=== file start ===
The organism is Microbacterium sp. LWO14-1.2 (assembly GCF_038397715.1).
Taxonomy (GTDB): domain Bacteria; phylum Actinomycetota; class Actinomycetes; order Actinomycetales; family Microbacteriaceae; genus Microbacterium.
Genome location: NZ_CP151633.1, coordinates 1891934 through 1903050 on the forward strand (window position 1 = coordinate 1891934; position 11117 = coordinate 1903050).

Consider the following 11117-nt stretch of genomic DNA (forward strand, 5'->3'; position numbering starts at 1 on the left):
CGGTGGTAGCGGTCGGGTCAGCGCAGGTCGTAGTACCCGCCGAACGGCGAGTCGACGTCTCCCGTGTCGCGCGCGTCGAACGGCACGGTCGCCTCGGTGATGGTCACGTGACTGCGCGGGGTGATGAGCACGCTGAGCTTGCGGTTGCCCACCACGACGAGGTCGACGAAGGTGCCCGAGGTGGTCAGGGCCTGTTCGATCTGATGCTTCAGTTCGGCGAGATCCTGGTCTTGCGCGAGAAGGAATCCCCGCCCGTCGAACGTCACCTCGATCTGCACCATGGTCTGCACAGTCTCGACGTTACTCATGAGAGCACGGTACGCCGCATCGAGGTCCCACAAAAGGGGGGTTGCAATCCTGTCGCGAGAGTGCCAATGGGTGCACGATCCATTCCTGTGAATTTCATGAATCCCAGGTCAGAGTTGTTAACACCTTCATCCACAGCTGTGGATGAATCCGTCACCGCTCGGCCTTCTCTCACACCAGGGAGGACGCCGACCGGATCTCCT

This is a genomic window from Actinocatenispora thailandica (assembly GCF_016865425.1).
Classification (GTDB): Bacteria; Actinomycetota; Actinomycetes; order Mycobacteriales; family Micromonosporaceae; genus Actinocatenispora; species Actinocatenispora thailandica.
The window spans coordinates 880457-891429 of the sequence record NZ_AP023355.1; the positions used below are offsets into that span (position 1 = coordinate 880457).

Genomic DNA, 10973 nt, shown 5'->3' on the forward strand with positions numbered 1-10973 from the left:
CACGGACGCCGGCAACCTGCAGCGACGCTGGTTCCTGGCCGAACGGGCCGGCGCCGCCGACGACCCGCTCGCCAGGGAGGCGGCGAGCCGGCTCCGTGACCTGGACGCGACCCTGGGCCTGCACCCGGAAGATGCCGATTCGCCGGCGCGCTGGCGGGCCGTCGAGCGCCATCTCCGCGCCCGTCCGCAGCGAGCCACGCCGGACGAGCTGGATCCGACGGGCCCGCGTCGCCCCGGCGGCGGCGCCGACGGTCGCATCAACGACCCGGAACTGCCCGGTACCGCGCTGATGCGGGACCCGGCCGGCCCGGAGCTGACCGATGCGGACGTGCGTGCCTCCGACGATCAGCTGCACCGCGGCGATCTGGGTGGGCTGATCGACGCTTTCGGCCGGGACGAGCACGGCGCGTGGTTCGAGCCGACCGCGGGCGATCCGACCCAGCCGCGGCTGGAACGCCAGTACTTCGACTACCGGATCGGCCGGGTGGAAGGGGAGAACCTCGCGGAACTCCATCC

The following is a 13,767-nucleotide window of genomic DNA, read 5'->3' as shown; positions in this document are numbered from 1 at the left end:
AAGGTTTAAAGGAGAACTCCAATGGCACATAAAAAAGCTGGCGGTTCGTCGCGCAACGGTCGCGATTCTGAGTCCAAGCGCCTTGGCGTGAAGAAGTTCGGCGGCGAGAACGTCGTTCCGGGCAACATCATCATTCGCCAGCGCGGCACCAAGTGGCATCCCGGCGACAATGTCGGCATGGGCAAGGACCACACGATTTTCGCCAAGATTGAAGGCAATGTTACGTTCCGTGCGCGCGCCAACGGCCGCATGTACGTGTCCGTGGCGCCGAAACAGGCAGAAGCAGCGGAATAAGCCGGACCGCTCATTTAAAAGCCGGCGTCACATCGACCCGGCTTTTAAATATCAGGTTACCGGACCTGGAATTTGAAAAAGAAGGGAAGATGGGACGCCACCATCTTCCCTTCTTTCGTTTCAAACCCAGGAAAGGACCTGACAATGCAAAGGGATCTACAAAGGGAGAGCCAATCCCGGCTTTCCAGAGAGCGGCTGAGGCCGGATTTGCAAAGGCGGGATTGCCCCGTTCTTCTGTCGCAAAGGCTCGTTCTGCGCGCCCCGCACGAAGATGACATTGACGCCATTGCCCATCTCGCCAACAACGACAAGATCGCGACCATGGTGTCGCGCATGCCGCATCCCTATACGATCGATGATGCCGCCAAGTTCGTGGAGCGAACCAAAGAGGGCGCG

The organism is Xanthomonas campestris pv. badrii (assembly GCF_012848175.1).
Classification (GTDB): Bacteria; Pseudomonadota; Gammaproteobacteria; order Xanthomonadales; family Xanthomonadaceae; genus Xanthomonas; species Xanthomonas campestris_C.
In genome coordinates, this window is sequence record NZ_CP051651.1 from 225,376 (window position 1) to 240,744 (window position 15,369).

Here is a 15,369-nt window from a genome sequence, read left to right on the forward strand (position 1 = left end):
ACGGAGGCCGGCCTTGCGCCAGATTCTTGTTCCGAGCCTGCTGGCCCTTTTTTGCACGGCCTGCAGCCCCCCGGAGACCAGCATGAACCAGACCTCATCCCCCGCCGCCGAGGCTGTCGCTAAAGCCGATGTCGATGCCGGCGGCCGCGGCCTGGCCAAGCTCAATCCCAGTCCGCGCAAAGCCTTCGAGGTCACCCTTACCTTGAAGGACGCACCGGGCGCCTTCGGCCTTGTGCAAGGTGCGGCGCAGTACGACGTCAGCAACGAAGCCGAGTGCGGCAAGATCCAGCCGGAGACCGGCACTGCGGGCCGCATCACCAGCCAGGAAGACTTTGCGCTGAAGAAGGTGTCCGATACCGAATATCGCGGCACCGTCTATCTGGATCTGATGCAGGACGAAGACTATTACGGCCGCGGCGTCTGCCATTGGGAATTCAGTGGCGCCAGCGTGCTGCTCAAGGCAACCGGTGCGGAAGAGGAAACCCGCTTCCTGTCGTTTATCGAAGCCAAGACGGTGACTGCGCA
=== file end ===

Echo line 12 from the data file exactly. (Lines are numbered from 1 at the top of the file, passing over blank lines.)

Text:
AAGGTTTAAAGGAGAACTCCAATGGCACATAAAAAAGCTGGCGGTTCGTCGCGCAACGGTCGCGATTCTGAGTCCAAGCGCCTTGGCGTGAAGAAGTTCGGCGGCGAGAACGTCGTTCCGGGCAACATCATCATTCGCCAGCGCGGCACCAAGTGGCATCCCGGCGACAATGTCGGCATGGGCAAGGACCACACGATTTTCGCCAAGATTGAAGGCAATGTTACGTTCCGTGCGCGCGCCAACGGCCGCATGTACGTGTCCGTGGCGCCGAAACAGGCAGAAGCAGCGGAATAAGCCGGACCGCTCATTTAAAAGCCGGCGTCACATCGACCCGGCTTTTAAATATCAGGTTACCGGACCTGGAATTTGAAAAAGAAGGGAAGATGGGACGCCACCATCTTCCCTTCTTTCGTTTCAAACCCAGGAAAGGACCTGACAATGCAAAGGGATCTACAAAGGGAGAGCCAATCCCGGCTTTCCAGAGAGCGGCTGAGGCCGGATTTGCAAAGGCGGGATTGCCCCGTTCTTCTGTCGCAAAGGCTCGTTCTGCGCGCCCCGCACGAAGATGACATTGACGCCATTGCCCATCTCGCCAACAACGACAAGATCGCGACCATGGTGTCGCGCATGCCGCATCCCTATACGATCGATGATGCCGCCAAGTTCGTGGAGCGAACCAAAGAGGGCGCG